You said a dirty word: w*y.
A large part of the Stack Overflow community hates it when you ask why something happens. This phenomenon is specific to Stack Overflow, I haven't seen it on other Stack Exchange sites where I participate (such as Unix & Linux or Security, to stick to technical fields). Those sites are ticking just fine, producing valuable content retaining experts, having markedly less strife around than on SO. So it's definitely U&L and Sec.SE doing it right, and SO doing it wrong.
So why (look, SOpedians! I said “why”!) is it so bad to ask why? Here's my $0.02 sociological analysis. (Warning: if you paid that price, you've been swindled.)
To ask why is disruptive. “Don't make me think” is well-known advice in user interface design, and why is all about making one think. To ask not only how to do this but why is this so demonstrates curiosity, a search for more, a willingness to outreach yourself.
Yet such propensity is common among artists, scientists and craftsmen. Aren't programmers craftsmen?
Some are, some aren't. I think among the ones who are, a second factor is at play: the myth of the hacker. A hacker does not write a program: a hacker exudes a program. If you need to code by a spec, you aren't a real hacker. To ask why is to second-guess yourself, because it puts the design into question — but the design must flow.
So the yin and the yang of the programmer conspires to reject the idea that there may be intelligence in the design. It's all in the execution, baby!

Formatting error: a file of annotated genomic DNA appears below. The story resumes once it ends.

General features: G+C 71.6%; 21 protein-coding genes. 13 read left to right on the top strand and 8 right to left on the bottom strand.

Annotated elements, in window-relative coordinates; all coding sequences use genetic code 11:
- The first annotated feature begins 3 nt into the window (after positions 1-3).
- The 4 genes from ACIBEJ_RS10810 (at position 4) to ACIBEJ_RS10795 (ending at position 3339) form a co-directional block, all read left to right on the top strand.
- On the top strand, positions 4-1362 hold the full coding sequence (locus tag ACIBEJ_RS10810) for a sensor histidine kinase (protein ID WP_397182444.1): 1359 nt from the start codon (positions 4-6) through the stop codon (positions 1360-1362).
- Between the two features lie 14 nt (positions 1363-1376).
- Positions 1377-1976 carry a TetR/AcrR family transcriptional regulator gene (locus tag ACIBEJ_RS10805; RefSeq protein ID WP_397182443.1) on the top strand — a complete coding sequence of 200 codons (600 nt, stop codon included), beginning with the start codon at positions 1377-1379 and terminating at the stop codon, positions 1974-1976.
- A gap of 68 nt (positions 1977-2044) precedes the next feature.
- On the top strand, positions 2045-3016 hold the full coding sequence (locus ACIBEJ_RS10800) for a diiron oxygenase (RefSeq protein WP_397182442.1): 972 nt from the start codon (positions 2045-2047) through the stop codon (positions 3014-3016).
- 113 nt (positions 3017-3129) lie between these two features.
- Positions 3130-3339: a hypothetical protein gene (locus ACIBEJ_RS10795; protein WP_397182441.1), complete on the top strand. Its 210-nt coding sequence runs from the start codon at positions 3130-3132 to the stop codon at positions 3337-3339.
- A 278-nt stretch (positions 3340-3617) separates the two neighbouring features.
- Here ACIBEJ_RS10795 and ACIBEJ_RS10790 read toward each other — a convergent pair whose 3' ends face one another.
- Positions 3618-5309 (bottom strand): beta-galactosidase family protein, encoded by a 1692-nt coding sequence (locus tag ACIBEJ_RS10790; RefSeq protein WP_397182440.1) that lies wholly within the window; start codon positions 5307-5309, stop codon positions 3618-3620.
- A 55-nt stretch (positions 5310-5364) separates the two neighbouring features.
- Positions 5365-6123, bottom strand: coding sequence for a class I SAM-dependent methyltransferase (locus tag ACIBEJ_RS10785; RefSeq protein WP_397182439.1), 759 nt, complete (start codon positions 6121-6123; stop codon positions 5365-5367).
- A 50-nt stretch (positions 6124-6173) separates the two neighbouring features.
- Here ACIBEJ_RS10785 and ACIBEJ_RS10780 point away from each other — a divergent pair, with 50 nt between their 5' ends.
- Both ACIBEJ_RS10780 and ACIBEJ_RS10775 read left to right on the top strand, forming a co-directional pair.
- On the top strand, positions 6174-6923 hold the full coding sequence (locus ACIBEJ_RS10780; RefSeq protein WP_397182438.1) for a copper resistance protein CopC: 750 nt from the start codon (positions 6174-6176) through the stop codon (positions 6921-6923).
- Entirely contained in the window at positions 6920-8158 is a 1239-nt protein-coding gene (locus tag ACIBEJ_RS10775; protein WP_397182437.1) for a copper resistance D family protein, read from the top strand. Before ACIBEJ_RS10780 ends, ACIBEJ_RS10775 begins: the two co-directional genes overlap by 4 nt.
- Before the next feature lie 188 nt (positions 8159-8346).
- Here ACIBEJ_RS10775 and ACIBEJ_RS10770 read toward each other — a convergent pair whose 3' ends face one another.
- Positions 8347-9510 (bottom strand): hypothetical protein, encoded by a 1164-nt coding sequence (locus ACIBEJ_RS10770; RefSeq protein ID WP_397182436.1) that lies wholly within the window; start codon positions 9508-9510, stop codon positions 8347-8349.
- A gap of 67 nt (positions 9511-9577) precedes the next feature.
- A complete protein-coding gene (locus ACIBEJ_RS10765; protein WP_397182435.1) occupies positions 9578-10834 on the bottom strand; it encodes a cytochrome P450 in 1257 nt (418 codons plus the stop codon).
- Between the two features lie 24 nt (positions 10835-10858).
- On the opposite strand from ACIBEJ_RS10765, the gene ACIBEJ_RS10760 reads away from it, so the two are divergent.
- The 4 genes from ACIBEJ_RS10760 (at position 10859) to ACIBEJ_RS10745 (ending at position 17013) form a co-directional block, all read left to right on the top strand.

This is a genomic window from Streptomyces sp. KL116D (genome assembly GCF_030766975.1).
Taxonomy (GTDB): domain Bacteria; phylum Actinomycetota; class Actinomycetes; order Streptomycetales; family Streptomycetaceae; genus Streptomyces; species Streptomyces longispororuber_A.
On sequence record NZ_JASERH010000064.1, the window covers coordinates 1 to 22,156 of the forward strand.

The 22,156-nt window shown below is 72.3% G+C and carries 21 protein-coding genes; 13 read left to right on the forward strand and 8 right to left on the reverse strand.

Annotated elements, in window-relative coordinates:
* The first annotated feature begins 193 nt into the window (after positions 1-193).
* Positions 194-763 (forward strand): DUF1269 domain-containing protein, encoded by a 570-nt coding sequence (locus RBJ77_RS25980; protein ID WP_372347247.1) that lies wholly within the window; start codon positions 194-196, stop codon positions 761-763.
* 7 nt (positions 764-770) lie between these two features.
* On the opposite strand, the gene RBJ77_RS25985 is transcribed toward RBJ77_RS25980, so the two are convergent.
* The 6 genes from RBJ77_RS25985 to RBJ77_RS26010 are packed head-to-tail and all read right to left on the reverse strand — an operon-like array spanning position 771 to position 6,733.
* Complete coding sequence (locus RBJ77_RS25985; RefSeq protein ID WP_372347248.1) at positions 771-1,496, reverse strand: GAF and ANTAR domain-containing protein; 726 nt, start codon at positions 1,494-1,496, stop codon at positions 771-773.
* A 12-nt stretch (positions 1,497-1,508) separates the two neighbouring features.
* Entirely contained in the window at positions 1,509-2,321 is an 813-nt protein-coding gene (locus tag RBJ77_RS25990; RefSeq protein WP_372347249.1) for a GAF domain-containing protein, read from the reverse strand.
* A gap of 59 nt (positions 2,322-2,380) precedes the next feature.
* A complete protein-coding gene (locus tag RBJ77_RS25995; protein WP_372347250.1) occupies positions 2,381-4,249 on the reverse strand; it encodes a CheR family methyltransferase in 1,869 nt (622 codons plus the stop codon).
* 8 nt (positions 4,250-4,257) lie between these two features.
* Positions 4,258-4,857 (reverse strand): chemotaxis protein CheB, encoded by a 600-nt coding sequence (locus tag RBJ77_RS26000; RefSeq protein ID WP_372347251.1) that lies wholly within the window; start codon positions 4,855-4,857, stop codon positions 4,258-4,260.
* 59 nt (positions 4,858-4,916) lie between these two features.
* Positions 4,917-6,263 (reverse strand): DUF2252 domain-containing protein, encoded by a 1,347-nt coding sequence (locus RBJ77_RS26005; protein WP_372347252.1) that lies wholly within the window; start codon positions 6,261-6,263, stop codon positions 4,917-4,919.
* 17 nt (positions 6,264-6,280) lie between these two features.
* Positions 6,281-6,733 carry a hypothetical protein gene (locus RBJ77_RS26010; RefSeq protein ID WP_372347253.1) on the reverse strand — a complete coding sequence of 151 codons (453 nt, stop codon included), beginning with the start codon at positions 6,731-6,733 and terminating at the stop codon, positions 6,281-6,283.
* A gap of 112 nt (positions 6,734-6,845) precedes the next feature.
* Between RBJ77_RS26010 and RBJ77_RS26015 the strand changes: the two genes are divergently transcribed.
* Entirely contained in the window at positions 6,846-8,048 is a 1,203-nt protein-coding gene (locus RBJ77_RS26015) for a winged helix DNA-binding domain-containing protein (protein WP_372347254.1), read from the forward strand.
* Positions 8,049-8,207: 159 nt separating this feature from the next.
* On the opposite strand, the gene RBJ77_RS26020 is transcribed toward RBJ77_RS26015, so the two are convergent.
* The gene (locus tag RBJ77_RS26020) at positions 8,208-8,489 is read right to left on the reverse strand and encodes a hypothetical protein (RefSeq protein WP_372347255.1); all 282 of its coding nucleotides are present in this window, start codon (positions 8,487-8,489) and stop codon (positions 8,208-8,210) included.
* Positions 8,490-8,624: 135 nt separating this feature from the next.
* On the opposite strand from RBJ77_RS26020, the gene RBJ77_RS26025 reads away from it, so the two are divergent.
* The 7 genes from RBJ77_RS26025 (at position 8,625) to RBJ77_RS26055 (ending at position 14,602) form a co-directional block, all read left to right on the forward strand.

Why was it done that way? Who knows? Who cares? I don't want to care! Don't make me think!
Of course, if you start thinking about what you're doing, if you value understanding over doing by rote, that does make you a better programmer. But that's neither here nor there. Stack Overflow is not really about good programming questions and answers. It's about popular questions and answers. Help me get a fish plzsendtehcodez kthxbye. Start asking why, and that's a question that requires more than two br*in¹ cells to answer. That takes thinking, and knowledge! No avenue for quick rep! No, that cannot stand on SO.
Once upon a time, there was no “non constructive” close reason. There was, instead, “subjective and argumentative”. The close reason was renamed because people tended to be overzealous and close any subjective question. “Not constructive” was supposed to make it explicit that the problem was questions that did not call for “answers to be supported by facts, references, or specific expertise”. The gist of it is that a bad question invites answers that say “I like the red one”, whereas a good question invites answers that teach you something — why the proposed solution is a good one.
This hasn't worked: a question that asks why is rather likely to call on “specific expertise”, yet “non-constructive” is used as a “this is subjective” close reason. Not that why is particularly subjective — it's only subjective if you don't know why — but why does look subjective if you don't know why, and for any given questions, most people don't know why.
It is, sadly, difficult to get a why question accepted on Stack Overflow. Calling on specific expertise is frowned upon. My subjective impression is that this problem is getting worse over time: the SO community (or at least, the part that takes interest in its governance) is predominantly interested in volume over quality, and SO has such a volume of questions that it cannot fail to be successful by that measure. The flip side of the coin is that most questions are crap. Of course, 90% of everything is crap. Yet it saddens me that SO is rejecting some of its best elements. I hope it won't take all of SE down with it.
¹ Also a dirty word on SO, which explains why mentioning Br*infuck by name is risky on MSO.